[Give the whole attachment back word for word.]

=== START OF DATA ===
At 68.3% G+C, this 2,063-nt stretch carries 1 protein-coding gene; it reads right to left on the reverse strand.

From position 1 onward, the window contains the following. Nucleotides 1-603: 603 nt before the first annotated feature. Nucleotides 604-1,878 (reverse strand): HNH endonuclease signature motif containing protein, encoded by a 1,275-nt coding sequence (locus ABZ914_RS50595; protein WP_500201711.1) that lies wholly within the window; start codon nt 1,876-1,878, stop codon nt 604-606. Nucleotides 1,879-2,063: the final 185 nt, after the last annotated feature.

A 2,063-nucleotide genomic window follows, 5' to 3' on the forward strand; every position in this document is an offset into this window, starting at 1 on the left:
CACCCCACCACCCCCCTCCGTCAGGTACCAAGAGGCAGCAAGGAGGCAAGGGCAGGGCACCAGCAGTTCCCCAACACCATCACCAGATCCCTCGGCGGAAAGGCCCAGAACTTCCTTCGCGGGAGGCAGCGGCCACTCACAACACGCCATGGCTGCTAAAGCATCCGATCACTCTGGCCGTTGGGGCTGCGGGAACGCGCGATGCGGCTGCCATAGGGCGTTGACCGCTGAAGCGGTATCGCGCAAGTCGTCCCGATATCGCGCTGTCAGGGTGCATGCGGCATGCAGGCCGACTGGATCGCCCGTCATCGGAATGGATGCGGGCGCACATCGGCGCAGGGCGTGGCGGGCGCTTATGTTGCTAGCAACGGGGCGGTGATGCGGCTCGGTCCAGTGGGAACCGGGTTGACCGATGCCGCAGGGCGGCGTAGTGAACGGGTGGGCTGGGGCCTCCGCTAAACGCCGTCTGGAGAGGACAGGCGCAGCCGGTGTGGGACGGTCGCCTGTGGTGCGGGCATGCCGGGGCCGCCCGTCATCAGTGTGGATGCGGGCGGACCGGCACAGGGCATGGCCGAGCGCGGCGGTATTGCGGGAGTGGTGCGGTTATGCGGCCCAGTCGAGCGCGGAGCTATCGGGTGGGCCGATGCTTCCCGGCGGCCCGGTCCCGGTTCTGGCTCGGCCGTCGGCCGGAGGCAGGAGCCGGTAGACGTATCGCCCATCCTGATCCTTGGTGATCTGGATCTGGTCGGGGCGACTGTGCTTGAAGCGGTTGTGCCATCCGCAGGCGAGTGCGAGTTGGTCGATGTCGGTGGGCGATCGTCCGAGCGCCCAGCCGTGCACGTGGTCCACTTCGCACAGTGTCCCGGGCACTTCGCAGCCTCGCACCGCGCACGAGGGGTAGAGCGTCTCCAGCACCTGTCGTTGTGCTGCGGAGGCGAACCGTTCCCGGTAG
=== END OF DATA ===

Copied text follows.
At 68.3% G+C, this 2,063-nt stretch carries 1 protein-coding gene; it reads right to left on the reverse strand.

From position 1 onward, the window contains the following. Nucleotides 1-603: 603 nt before the first annotated feature. Nucleotides 604-1,878 (reverse strand): HNH endonuclease signature motif containing protein, encoded by a 1,275-nt coding sequence (locus ABZ914_RS50595; protein WP_500201711.1) that lies wholly within the window; start codon nt 1,876-1,878, stop codon nt 604-606. Nucleotides 1,879-2,063: the final 185 nt, after the last annotated feature.

A 2,063-nucleotide genomic window follows, 5' to 3' on the forward strand; every position in this document is an offset into this window, starting at 1 on the left:
CACCCCACCACCCCCCTCCGTCAGGTACCAAGAGGCAGCAAGGAGGCAAGGGCAGGGCACCAGCAGTTCCCCAACACCATCACCAGATCCCTCGGCGGAAAGGCCCAGAACTTCCTTCGCGGGAGGCAGCGGCCACTCACAACACGCCATGGCTGCTAAAGCATCCGATCACTCTGGCCGTTGGGGCTGCGGGAACGCGCGATGCGGCTGCCATAGGGCGTTGACCGCTGAAGCGGTATCGCGCAAGTCGTCCCGATATCGCGCTGTCAGGGTGCATGCGGCATGCAGGCCGACTGGATCGCCCGTCATCGGAATGGATGCGGGCGCACATCGGCGCAGGGCGTGGCGGGCGCTTATGTTGCTAGCAACGGGGCGGTGATGCGGCTCGGTCCAGTGGGAACCGGGTTGACCGATGCCGCAGGGCGGCGTAGTGAACGGGTGGGCTGGGGCCTCCGCTAAACGCCGTCTGGAGAGGACAGGCGCAGCCGGTGTGGGACGGTCGCCTGTGGTGCGGGCATGCCGGGGCCGCCCGTCATCAGTGTGGATGCGGGCGGACCGGCACAGGGCATGGCCGAGCGCGGCGGTATTGCGGGAGTGGTGCGGTTATGCGGCCCAGTCGAGCGCGGAGCTATCGGGTGGGCCGATGCTTCCCGGCGGCCCGGTCCCGGTTCTGGCTCGGCCGTCGGCCGGAGGCAGGAGCCGGTAGACGTATCGCCCATCCTGATCCTTGGTGATCTGGATCTGGTCGGGGCGACTGTGCTTGAAGCGGTTGTGCCATCCGCAGGCGAGTGCGAGTTGGTCGATGTCGGTGGGCGATCGTCCGAGCGCCCAGCCGTGCACGTGGTCCACTTCGCACAGTGTCCCGGGCACTTCGCAGCCTCGCACCGCGCACGAGGGGTAGAGCGTCTCCAGCACCTGTCGTTGTGCTGCGGAGGCGAACCGTTCCCGGTAG